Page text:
Habits also make us more efficient. In the same scenario above, if you work long enough at the same place you will find the most cost effective and/or convenient places to stop for gas or groceries. If your commute is long enough, you will have your primary route, which will be the least amount of miles or time (whichever you value greater) but will also have one or two key alternatives, should there be a car accident or construction work. Instinctively, you know if there are traffic problems and whether you need to call your boss based on the anticipated time delay. You know if it snows that you need to be up an extra half hour early and the weeks around holidays you can leave ten minutes later. Again, these are habits developed over time and experience without a significant amount of thought or study.
Establishing a self-sustainable lifestyle requires hundreds of habits. Depending upon your choices, there are thousands of differing subjects that each need their own routines, especially those surrounding plants and animals. We can go through pages and books on habits and different routines. However, as an example, I am going to pick one subject that is common to all: heat. Even in the southern states, winter nights get cold, and where I live– north of Chicago– it is cold from November through March. I also like using firewood as an example because it requires a regular process of feeding wood to a furnace, which has a similar rhythm to having animals or managing a garden and is very simple concept to understand and most of us have the basic concept of firewood down well. It is not that great of a mystery.
At this time, we still utilize natural gas, so we are not solely dependent upon wood for heat. In addition, we have electricity, and on the very cold days we use supplemental electrical heat or bake in our electric oven. To say we are self-sufficient is a far cry, but we have built better habits.
We have instilled a habit of keeping the wood burner running all winter long, night and day. What have we learned from this habit? We’ve earned how to maximize the heat the wood burner can produce. Instinctively I can damper the air when the fire is hot and open the airflow when starting or wanting more heat. It is a rare day and more of a fond distant memory that I smoke out the house when starting a fire. We have learned how often to remove ash and clean the fireplace and how to utilize warm daylight hours to retrieve wood. It has become a regular system and a good daily habit.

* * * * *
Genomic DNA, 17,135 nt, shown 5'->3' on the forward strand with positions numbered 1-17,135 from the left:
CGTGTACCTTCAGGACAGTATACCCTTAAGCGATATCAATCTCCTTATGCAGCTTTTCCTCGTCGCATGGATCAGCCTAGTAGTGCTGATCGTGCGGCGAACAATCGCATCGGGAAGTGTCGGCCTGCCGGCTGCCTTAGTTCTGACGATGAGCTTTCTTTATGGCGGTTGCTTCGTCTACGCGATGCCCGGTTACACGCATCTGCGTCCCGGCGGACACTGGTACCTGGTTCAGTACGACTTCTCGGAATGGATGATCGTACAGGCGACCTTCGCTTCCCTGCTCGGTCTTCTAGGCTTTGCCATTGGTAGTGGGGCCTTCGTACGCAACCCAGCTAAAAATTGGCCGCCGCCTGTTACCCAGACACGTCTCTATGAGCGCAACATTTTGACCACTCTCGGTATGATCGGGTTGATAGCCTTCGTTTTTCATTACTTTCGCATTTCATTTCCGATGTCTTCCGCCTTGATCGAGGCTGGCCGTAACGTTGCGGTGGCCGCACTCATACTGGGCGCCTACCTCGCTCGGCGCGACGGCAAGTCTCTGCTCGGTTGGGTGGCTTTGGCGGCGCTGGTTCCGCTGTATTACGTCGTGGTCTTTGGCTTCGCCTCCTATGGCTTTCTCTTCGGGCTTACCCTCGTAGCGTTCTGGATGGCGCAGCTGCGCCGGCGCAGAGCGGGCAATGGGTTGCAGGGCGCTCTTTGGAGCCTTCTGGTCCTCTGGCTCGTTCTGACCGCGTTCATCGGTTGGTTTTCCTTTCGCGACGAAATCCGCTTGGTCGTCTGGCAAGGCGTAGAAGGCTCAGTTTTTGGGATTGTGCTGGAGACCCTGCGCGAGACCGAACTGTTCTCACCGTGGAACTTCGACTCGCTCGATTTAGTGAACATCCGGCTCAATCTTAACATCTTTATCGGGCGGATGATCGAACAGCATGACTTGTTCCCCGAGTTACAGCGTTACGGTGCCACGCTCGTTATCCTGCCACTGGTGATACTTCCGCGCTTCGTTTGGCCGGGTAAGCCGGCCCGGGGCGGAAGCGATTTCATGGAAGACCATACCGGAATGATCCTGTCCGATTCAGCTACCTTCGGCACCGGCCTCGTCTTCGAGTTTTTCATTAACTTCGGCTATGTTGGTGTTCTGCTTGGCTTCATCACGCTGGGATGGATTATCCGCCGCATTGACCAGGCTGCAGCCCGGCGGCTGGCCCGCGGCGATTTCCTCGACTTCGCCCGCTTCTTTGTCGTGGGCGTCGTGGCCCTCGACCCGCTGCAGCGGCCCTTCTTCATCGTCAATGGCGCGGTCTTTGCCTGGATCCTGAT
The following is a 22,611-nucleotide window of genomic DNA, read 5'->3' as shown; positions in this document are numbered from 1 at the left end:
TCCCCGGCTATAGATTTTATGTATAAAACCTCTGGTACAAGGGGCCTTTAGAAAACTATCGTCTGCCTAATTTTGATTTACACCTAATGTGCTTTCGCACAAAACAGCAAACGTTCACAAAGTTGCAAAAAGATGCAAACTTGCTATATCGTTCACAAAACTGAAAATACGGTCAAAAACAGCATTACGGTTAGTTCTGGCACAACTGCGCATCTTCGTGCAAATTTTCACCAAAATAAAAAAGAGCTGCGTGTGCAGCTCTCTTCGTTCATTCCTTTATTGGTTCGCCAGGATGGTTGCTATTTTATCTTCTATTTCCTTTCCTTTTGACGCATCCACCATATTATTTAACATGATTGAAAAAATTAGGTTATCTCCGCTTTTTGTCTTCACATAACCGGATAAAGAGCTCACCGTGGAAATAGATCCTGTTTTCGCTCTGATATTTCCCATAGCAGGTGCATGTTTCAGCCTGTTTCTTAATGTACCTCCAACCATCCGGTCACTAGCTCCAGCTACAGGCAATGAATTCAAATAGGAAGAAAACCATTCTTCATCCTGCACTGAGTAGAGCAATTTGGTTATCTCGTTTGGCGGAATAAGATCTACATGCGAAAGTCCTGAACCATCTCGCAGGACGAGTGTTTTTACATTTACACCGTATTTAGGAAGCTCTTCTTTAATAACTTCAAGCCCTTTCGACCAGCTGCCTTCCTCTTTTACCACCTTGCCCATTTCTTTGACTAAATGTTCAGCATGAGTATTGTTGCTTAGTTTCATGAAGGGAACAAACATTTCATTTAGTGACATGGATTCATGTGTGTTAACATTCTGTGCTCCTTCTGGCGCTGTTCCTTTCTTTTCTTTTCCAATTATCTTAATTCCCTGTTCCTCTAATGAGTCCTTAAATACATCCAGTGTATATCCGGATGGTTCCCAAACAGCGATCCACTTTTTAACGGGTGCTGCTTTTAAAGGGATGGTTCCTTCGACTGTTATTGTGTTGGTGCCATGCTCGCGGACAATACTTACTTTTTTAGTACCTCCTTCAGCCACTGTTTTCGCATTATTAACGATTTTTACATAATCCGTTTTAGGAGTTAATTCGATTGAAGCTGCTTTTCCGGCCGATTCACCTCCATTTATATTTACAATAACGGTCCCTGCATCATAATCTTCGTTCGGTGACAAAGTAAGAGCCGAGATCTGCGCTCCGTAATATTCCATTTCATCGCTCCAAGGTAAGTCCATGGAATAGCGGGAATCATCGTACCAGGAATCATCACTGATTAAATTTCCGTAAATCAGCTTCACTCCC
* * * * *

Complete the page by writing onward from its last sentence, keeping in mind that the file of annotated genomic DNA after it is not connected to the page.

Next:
The seasonal habits are also starting to form well, such as taking time to chop, split, and stack wood. Aged wood burns hotter, and while it requires more preparation in the front end it saves time when you want good hot fires. Moving and stacking wood is a constant process. If it sits and ages too long, it has the potential to rot or become infested. You want to set up a series of piles for burning by age so the oldest goes first. This is a seasonal habit that does not occur on your first year or second year. Sometimes it takes a cold winter where your wood supply gets really slim or even disappears before you learn the hard lesson. We are still figuring out exactly how much wood we need to burn each winter. After several years we know what we need to ensure we have a constant supply, but I have not developed the instinct or habit for the consumed amount. Part of that is due to the kind of wood that is readily on hand. We have a good idea of the wood that we have easily available for us to chop and use without concern of running low. We have not determined which wood burns best at what age. That comes from experience, and you can read for hours on wood burning, but like so many things it depends on specific circumstances: your type of stove, age, type of wood, et cetera. There are good combinations and poor combinations.
Another habit that I’m developing is learning to be available when wood is free (aside from labor). After storms or if somebody is clearing an area, a polite visit to the land owner can often provide access to trees, and there is usually somebody on Craigslist willing to give away a tree if you can cut it down. If already cut, this can be a huge time saver if the wood is right for you. But even if there is nothing quite as aggravating as turning a tree into firewood (cutting, splitting, storing, and stacking) and finding it does not burn well, it is also a learning experience. Maybe that wood can be utilized for outdoor campfires or landscaping projects. The more wood I can access off my property allows for greater resources on my property when needed, since trees take time to replace. While this may sound a bit selfish, I am offering fair trade in the current market and more often helping people get rid of unwanted waste.